The information contained in the PMPRB's Summary Reports should not be relied upon for any purpose other than its stated purpose and is not to be interpreted as an endorsement, recommendation or approval of any drug nor is it intended to be relied upon as a substitute for seeking appropriate advice from a qualified health care practitioner.

Evidence/References Considered by the HDAP

1. Amersham web site

2. Benner T, et al, (2000) Cerebral MR perfusion Imaging: First Clinical Application of a 1 M Gadolinium Chelate (Gadovist 1.0) in a Double-Blinded Randomized Dose-Finding Study. J Magnetic Reson Imaging 12:371-380.

3. Carvlin MJ, et al, (1992) Phase II clinical trial of gadoteridol injection, a low-osmolal magnetic resonance imaging contrast agent. Invest Radiol 27, s16-s21.

4. Gadovist, Product Monograph dated January 14, 2004.

5. Goldstein, HA, et al (1990) Safety assessment of gadopentetate dimeglumine in US clinical trials. Radio 174, 17-23.

6. Goyen, M, et al, (2001) 0.5 M Gd Chelate (Magnevist) versus 1.0 M Gd Chelate (Gadovist): Dose-Independent Effect on Image Quality of Pelvic Three-Dimensional MR-Angiography. J Mag Resonance Imaging 14:602-607.

7. Goyen M., Herborn C.U., Vogt F.M. et al. (2003) Using a 1M Gd-Chelate (Gadobutrol) for Total-Body Three-Dimensional MR Angiography Preliminary Experience. J Magnetic Reson Imaging 17:565-571.

8. Grossman, RI, et al, (2000) Magnetic Resonance Imaging in patients with central nervous system pathology: a comparison of OptiMark and Magnevist. Invest Radiol 35:412-419.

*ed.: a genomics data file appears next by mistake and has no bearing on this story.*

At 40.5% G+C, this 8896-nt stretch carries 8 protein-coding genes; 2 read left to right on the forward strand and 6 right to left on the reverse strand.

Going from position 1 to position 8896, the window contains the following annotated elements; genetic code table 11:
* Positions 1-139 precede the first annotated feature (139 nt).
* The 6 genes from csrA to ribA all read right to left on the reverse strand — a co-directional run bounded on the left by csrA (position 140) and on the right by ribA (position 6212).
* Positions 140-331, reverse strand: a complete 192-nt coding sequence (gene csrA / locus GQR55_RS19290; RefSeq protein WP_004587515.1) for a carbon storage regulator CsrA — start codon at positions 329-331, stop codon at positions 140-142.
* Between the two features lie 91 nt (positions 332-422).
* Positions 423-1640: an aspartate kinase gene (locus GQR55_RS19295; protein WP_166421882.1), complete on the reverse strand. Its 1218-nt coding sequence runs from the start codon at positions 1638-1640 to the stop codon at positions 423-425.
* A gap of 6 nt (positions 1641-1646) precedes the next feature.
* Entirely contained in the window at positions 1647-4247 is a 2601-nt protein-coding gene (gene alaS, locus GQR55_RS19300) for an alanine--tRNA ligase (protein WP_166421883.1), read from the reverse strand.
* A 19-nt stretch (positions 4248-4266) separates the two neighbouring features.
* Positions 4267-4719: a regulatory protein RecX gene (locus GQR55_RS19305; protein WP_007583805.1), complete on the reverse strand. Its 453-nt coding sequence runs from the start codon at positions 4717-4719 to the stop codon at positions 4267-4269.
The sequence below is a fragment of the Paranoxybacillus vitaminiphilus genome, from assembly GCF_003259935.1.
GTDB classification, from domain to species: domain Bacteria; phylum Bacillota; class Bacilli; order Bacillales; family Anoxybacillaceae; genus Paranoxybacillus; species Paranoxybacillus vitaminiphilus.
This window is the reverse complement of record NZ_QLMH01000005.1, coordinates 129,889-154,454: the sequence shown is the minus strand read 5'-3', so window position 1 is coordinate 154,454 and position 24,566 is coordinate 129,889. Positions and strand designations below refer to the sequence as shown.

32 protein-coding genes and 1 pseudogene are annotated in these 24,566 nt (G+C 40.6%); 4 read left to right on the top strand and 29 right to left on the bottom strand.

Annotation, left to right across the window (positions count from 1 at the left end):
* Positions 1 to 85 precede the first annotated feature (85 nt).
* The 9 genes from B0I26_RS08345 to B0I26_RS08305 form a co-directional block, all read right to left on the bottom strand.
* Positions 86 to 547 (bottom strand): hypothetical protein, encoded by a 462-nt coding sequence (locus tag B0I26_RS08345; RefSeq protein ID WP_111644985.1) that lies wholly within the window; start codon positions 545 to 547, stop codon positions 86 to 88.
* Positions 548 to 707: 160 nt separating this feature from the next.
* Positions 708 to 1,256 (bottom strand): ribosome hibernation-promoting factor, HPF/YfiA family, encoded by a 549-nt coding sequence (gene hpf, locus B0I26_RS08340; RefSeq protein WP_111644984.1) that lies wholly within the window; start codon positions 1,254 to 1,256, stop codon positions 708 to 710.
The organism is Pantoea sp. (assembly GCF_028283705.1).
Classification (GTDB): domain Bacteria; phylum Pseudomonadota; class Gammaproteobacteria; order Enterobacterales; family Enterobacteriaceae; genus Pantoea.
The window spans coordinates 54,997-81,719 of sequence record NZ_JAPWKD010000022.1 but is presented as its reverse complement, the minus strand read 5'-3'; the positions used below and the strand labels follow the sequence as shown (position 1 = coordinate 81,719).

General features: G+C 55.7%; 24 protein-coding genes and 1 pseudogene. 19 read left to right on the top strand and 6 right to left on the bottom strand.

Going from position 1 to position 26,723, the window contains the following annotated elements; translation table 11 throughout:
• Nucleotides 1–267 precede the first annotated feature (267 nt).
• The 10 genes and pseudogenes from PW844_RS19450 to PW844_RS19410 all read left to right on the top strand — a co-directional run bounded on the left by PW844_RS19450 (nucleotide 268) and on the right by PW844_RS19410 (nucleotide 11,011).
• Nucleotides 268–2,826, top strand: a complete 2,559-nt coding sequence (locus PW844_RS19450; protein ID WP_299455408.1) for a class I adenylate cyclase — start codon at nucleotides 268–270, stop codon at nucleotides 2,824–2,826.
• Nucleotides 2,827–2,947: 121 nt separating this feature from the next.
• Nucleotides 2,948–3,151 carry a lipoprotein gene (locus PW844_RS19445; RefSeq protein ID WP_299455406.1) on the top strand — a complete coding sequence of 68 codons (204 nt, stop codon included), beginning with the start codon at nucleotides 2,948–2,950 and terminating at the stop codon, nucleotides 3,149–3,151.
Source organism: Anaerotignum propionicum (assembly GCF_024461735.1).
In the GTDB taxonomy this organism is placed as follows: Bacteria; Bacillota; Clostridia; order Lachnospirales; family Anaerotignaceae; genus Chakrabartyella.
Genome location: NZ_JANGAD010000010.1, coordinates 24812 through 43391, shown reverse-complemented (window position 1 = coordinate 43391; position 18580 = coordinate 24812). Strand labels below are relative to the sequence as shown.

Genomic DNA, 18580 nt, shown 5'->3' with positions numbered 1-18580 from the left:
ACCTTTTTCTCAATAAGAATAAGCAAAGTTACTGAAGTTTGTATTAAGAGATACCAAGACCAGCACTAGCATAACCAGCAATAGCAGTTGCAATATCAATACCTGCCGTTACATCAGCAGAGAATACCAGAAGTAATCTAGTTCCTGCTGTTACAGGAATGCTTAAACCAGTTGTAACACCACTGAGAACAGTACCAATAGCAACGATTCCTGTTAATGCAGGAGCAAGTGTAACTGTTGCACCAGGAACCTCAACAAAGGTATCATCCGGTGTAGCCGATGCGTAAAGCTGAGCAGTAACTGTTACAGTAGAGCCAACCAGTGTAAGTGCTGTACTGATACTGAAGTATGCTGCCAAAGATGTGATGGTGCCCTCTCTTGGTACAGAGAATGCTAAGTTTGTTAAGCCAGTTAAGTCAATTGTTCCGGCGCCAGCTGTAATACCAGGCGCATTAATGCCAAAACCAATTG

9. Hentsh A., Aschauer M. A., Balzer J.O. et al. (2003) Gadobutrol-enhanced moving-table magnetic resonance angiography in patients with peripheral vascular disease: a prospective, multi-centre blinded comparison with digital subtraction angiography. Eur. Radiol 13: 2103-2114.

10. Kirchen, MA, et al, (2003) Contrast Agents for magnetic resonance imaging: safety update. Top Magn Reson Imaging 14:426-435.

11. Niendorf, HP, et al, (1991), Tolerance data of Gd-DTPA: a review. Eur J Radiol 13, 15-20.

12. Niendorf, HP, et al (1988) Serum iron and serum bilirubin after administration of Gd-DTPA-dimeglumine: a pharmacologic study in healthy volunteers. Invest Radiol 23, s275-s280.

13. Product Monographs, Compendium of Pharmaceutical Specialties, 1993.

14. Rocklage SM, et al (1992) Contrast agents in magnetic resonance imaging. Chapter 14, Magnetic Resonance Imaging, 2nd Ed, Stark and Bradley, Mosby Yearbook, 1992.

15. Rubin, DL, et al, (1999) A multicenter, randomized, double-blind study to evaluate the safety, tolerability and efficacy of OptiMark (gadoversetamide injection) compared with Magnevist (gadopentetate dimeglumine) in patients with liver pathology: results of a phase III clinical trial.

16. Runge VM, et al (1990) Gd-HP-DO3A in clinical MR imaging of the brain. Radiol 177, 393-400.

17. Runge VM, et al (1991) Clinical safety and efficacy of gadoteridol: a study in 411 patients with suspected intracranial and spinal disease. Radiol 181:701-709.

18. Tombach, B, et al, (2001) Renal tolerance of a neutral gadolinium chelate (gadobutrol) inpatients with chronic renal failure: results of a randomized study. Radiology 218:651-657.

19. Tweedle MF, et al (1988) Comparative chemical structure and pharmacokinetics of MRI contrast agents. Invest Radiol 23(suppl 1), s236-s239.

20. Tweedle MF, et al (1991) Reaction of gadolinium chelates with endogenously available ions. Mag Res Imag 9, 409-415.

21. Tweedle MF, et al (1992) Physicochemical properties of gadoteridol and other magnetic resonance contrast agents. Invest Radiol 27, s2-s6.

22. Vogl, TJ, et al. (1993) Skull base tumors:Gadodiamide injection-enhanced MR imaging- dropout effect in the early enhancement pattern of paragangliomas versus different tumors. Radiol 188, 339-346.